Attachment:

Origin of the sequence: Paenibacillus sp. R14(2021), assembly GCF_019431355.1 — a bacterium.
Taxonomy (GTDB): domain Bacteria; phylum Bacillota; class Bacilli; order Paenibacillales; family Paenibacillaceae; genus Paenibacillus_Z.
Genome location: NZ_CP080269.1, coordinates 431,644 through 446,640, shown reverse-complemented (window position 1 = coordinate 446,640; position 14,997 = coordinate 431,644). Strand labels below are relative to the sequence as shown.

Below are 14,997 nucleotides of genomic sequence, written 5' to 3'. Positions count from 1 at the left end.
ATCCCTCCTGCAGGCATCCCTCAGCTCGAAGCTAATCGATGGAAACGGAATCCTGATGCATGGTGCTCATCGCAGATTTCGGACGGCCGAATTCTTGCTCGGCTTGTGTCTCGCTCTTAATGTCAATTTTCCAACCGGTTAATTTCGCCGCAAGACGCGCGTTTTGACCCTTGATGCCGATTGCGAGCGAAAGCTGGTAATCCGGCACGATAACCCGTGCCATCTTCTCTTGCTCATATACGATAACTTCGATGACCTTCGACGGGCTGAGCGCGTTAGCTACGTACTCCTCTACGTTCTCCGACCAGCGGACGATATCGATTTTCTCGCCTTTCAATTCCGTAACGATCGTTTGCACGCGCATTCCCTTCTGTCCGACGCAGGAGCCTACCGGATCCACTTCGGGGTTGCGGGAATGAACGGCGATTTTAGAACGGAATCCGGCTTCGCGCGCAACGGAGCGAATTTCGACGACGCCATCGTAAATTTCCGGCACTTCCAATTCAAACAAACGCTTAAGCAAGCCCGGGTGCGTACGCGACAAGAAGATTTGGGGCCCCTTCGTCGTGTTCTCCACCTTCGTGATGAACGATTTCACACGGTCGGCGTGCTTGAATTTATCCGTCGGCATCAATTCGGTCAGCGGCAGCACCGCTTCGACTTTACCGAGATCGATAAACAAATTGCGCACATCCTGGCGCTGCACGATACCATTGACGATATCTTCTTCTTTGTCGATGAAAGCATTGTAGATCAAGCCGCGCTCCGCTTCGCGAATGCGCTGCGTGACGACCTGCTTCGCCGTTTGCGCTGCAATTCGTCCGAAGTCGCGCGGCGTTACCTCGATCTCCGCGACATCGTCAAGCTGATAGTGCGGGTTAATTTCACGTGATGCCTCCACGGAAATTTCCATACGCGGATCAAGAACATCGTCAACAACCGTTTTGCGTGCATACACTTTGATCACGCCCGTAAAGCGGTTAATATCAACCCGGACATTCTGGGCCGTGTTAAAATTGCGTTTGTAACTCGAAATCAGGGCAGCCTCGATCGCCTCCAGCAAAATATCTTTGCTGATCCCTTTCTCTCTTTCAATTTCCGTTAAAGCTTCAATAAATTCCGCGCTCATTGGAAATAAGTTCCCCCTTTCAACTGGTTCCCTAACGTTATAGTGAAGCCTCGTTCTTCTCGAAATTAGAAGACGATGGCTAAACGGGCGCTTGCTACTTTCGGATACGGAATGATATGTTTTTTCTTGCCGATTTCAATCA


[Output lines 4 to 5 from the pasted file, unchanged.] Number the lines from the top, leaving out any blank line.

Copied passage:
Below are 14,997 nucleotides of genomic sequence, written 5' to 3'. Positions count from 1 at the left end.
ATCCCTCCTGCAGGCATCCCTCAGCTCGAAGCTAATCGATGGAAACGGAATCCTGATGCATGGTGCTCATCGCAGATTTCGGACGGCCGAATTCTTGCTCGGCTTGTGTCTCGCTCTTAATGTCAATTTTCCAACCGGTTAATTTCGCCGCAAGACGCGCGTTTTGACCCTTGATGCCGATTGCGAGCGAAAGCTGGTAATCCGGCACGATAACCCGTGCCATCTTCTCTTGCTCATATACGATAACTTCGATGACCTTCGACGGGCTGAGCGCGTTAGCTACGTACTCCTCTACGTTCTCCGACCAGCGGACGATATCGATTTTCTCGCCTTTCAATTCCGTAACGATCGTTTGCACGCGCATTCCCTTCTGTCCGACGCAGGAGCCTACCGGATCCACTTCGGGGTTGCGGGAATGAACGGCGATTTTAGAACGGAATCCGGCTTCGCGCGCAACGGAGCGAATTTCGACGACGCCATCGTAAATTTCCGGCACTTCCAATTCAAACAAACGCTTAAGCAAGCCCGGGTGCGTACGCGACAAGAAGATTTGGGGCCCCTTCGTCGTGTTCTCCACCTTCGTGATGAACGATTTCACACGGTCGGCGTGCTTGAATTTATCCGTCGGCATCAATTCGGTCAGCGGCAGCACCGCTTCGACTTTACCGAGATCGATAAACAAATTGCGCACATCCTGGCGCTGCACGATACCATTGACGATATCTTCTTCTTTGTCGATGAAAGCATTGTAGATCAAGCCGCGCTCCGCTTCGCGAATGCGCTGCGTGACGACCTGCTTCGCCGTTTGCGCTGCAATTCGTCCGAAGTCGCGCGGCGTTACCTCGATCTCCGCGACATCGTCAAGCTGATAGTGCGGGTTAATTTCACGTGATGCCTCCACGGAAATTTCCATACGCGGATCAAGAACATCGTCAACAACCGTTTTGCGTGCATACACTTTGATCACGCCCGTAAAGCGGTTAATATCAACCCGGACATTCTGGGCCGTGTTAAAATTGCGTTTGTAACTCGAAATCAGGGCAGCCTCGATCGCCTCCAGCAAAATATCTTTGCTGATCCCTTTCTCTCTTTCAATTTCCGTTAAAGCTTCAATAAATTCCGCGCTCATTGGAAATAAGTTCCCCCTTTCAACTGGTTCCCTAACGTTATAGTGAAGCCTCGTTCTTCTCGAAATTAGAAGACGATGGCTAAACGGGCGCTTGCTACTTTCGGATACGGAATGATATGTTTTTTCTTGCCGATTTCAATCA